If you’ve been reading Speed Force for more than a year, you’ll remember that each fall I participate in the Walk for Food Allergy. Last year, Speed Force readers helped me raise over $1000 for food allergy research, awareness, education and advocacy.
Food allergies are a serious health problem, faced by over 15 million people in the US alone. Severe anaphylactic reaction is a life-threatening emergency. Swelling can prevent breathing, a drop in blood pressure can cause loss of consciousness, and it can even trigger cardiac arrest.
I’ve experienced this first-hand. I left Comic-Con in an ambulance after two sips of flavored coffee that, unknown to the staff at the coffee shop, contained peanuts in the mix. I spent the rest of the afternoon in the emergency room.
I was lucky. Just one week later, a thirteen-year-old died under similar circumstances: while on vacation with her family, she took a bite of something she expected would be safe but recognized the peanuts immediately. She took medication and thought the reaction was under control, only to have it hit harder half an hour later. She never even made it to the hospital.
A simple label would have been enough to prevent both of these incidents. “Mexican Mocha (contains peanuts)” or “Peanut Butter Rice Krispie Treats.”
Walking on Eggshells
We still don’t know what causes allergies, which means we can’t prevent them. The hygiene hypothesis is gaining traction, but it’s far from settled, and advice to parents as to when to introduce high-risk foods is all over the map. We can’t cure them yet, either, though desensitization treatments at starting to show some promise.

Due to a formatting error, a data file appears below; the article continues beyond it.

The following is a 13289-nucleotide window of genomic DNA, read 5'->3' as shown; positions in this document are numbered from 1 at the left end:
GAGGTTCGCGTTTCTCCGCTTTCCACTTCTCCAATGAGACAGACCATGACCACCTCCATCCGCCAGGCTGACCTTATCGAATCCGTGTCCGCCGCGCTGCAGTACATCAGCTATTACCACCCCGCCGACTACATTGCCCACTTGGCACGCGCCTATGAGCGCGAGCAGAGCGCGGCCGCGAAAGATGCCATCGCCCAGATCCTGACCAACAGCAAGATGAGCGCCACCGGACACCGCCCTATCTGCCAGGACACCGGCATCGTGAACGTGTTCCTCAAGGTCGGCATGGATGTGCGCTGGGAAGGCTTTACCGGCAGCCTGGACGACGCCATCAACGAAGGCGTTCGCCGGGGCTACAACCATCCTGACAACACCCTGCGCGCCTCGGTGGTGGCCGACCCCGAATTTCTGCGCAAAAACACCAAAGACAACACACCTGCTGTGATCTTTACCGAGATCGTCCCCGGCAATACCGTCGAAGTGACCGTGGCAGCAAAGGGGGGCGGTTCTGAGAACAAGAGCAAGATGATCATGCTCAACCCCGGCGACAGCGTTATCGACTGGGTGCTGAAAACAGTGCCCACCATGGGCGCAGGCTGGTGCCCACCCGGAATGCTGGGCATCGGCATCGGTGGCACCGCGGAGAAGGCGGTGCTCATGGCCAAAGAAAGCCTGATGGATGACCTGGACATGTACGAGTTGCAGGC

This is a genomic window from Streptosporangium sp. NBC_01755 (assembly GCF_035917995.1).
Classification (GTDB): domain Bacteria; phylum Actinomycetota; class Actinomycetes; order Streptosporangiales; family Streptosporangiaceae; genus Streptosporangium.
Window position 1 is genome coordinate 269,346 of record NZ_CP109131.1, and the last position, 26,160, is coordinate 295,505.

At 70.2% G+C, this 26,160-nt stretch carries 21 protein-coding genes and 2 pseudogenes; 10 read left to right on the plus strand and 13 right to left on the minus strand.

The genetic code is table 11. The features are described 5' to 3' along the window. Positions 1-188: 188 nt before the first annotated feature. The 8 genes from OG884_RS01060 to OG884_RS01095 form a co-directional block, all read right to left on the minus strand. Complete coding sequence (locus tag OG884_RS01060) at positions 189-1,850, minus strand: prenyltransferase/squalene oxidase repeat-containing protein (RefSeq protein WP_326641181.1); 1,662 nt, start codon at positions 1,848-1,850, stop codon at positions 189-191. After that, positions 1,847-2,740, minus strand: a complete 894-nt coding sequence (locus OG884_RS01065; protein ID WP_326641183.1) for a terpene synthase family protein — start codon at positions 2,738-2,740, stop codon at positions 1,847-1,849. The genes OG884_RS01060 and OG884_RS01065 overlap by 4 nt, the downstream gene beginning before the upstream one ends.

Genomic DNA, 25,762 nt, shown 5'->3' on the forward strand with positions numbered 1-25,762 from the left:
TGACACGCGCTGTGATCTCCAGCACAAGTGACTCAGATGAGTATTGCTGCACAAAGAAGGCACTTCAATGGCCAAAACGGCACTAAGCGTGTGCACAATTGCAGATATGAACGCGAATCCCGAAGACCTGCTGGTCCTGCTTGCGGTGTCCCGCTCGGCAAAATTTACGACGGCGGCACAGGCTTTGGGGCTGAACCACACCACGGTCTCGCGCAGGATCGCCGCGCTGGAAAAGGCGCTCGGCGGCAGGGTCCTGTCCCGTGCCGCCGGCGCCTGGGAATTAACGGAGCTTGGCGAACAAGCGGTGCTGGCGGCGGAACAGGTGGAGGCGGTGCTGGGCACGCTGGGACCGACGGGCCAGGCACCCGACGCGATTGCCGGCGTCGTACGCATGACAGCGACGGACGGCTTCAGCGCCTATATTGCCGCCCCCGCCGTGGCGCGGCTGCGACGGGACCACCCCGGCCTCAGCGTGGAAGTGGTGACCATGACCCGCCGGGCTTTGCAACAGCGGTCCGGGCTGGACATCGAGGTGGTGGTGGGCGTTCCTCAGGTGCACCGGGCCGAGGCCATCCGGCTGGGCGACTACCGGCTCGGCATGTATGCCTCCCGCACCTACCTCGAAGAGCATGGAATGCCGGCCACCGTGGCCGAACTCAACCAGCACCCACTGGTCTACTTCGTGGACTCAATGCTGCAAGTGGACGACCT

For now, those of us who live with severe allergies just have to avoid our triggers as best as we can, and carry those emergency auto-injectors everywhere.
If you know someone who has food allergies, you can help by knowing what’s in the food you serve, using separate utensils and dishes for preparation (if you make a PBJ with one knife, you’re going to get peanut butter in the jelly jar, making the jelly unsafe), and letting them know if you plan to substitute an ingredient.
You can also help by donating to FARE*, an organization dedicated to food allergy research and education. They fund research into identifying the causes of allergies and finding treatments. They provide training materials for the food industry. Over the last few years they’ve been pushing for stock epinephrine in schools, since many allergic children experience their first anaphylactic reaction at school, before they’ve even been diagnosed with an allergy. This year they’ve also been trying to combat allergy-related bullying.
Please sponsor me in the walk. Your donation will help FARE work toward long-term solutions through research and more immediate solutions through education and advocacy. If you can’t donate, but would still like to help, I’d appreciate it if you’d spread the word. Please use this link: http://hyperborea.org/allergywalk
And who knows? Maybe it’ll turn into another Superman-Flash race…
Thank you for your support,
*FARE (Food Allergy Research and Education) is the merged organization made up of what used to be FAAN (Food Allergy and Anaphylaxis Network) and FAI (Food Allergy Initiative).